Go fly a Fengzheng


You think it would be easy.

I brought my kite from the USA to China, which sounds as ludicrous  as Anheuser Busch importing their own rice to this country to make Budweiser beer.

In China,   fengzheng  flying (pronounced phone-jen)   is a serious hobby, where  yeyes, (wise grandfathers) rule the skies and teach youngsters the ropes.

Or in my case, give advice on how to untangle a three thousand feet of kite line.

I hauled my kite  nine thousand miles from the Windy City to Kunming to fly with the masters.  And while the box kite survived the flight, my  kite string did not, the plastic reel cracking to smithereens, having the power to slice your fingers into human hash browns if the kite started soaring.

That’s when I decided to go  to the fengzheng man at Kunming’s Bird and Flower Market, where I  purchased this state of the art kite winder, something that looked  like it could reel in my marlin.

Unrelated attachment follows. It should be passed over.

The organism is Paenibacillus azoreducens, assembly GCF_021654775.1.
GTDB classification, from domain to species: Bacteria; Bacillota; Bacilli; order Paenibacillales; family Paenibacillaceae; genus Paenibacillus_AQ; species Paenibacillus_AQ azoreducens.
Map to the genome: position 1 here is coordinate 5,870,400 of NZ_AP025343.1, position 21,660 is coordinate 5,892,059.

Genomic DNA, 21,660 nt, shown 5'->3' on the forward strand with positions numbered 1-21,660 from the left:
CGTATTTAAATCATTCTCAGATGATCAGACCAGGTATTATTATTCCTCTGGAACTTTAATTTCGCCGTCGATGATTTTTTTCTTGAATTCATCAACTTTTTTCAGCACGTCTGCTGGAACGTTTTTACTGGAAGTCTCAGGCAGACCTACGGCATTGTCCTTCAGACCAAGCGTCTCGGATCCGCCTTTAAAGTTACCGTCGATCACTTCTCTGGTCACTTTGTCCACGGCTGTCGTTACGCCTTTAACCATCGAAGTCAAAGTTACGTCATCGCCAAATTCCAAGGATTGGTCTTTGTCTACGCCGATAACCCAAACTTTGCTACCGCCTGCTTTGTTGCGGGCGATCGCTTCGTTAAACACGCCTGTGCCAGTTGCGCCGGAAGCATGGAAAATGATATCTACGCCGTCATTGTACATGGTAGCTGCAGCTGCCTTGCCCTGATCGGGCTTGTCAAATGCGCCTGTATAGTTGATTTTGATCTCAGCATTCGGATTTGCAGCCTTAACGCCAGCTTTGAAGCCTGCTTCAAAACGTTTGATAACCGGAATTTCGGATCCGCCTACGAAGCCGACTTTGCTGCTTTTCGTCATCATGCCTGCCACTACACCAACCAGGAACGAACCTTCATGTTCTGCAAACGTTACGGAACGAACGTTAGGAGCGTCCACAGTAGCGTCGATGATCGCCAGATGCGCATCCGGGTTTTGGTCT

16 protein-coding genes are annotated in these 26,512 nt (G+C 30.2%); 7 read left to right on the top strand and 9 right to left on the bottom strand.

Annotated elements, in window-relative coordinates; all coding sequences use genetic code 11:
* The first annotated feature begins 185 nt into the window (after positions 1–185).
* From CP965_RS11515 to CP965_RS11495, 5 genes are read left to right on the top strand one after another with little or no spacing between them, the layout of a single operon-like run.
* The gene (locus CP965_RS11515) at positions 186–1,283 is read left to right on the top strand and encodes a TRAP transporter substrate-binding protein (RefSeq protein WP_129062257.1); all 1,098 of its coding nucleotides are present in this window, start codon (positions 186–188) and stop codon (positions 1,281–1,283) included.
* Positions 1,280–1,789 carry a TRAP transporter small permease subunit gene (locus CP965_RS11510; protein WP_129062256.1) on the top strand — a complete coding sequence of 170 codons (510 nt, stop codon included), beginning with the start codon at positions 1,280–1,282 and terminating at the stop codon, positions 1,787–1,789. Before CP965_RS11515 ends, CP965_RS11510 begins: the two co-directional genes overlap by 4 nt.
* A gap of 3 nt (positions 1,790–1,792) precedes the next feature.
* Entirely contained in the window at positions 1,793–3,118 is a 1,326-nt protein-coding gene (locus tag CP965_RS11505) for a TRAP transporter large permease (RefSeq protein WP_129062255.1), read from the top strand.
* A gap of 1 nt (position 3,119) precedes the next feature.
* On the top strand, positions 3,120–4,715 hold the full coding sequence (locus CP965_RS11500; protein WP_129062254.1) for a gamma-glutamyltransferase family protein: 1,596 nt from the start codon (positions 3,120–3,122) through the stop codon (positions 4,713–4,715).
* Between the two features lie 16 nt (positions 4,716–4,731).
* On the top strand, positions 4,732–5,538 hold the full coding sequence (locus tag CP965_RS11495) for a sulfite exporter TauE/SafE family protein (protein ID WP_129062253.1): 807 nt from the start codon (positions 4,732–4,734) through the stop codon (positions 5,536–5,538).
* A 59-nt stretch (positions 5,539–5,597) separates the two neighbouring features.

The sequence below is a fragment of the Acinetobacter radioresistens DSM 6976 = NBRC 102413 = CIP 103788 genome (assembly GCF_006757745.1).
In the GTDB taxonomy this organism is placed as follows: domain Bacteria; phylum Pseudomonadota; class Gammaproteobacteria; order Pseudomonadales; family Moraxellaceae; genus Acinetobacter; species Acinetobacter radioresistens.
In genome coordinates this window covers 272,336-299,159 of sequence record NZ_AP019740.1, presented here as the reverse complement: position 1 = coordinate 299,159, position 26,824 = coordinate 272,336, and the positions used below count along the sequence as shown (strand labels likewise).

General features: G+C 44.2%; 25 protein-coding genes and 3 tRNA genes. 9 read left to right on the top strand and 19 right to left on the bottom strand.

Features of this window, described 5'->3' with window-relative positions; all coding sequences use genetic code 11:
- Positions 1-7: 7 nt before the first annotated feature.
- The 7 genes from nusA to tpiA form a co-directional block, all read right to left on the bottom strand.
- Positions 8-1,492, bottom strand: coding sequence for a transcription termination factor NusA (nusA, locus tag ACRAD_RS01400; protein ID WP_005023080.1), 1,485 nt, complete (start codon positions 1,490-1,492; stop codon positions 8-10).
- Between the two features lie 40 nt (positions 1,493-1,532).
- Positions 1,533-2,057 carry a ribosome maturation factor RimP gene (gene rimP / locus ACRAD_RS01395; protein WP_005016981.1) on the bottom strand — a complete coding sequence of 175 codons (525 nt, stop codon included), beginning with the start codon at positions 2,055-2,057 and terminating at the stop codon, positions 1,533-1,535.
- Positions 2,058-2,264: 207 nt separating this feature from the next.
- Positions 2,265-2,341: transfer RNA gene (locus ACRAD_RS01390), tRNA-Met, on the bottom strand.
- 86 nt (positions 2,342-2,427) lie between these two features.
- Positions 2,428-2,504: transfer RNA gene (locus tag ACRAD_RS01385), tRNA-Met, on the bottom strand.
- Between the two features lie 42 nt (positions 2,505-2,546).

Easy Breezy, I thought.


But within thirty seconds of take off, my kite was down, the line as tangled as a down spider web.

A real fan, or mess.

A few of the  yeyes helped me with my mess, with their white hair and toothless grins, but after ten minutes, they wised up and took off. Luckily, my students came to the rescue.   It took about 4 hours to detangle, along with a bribe of a few  Dove bars and a “get out of homework” one time pass.


The next day, my students and I braved the skies again. This time, we did better. No knots, no tangles,  Just a lot of fun.

Other useful words for the kite enthusiast:

Stop! tíng

Let your line out! shàng

You really messed up your three thousand meters of line. Mafan


5 comments to “Go fly a Fengzheng”
  1. I brought home a box kite from China. It was beautiful. Made out of bamboo and printed silk.
    We saw the men flying them and couldn’t resist.
    Randy tried to fly it in Bushnell but it was too windy.
    I’ll get another if I visit China again

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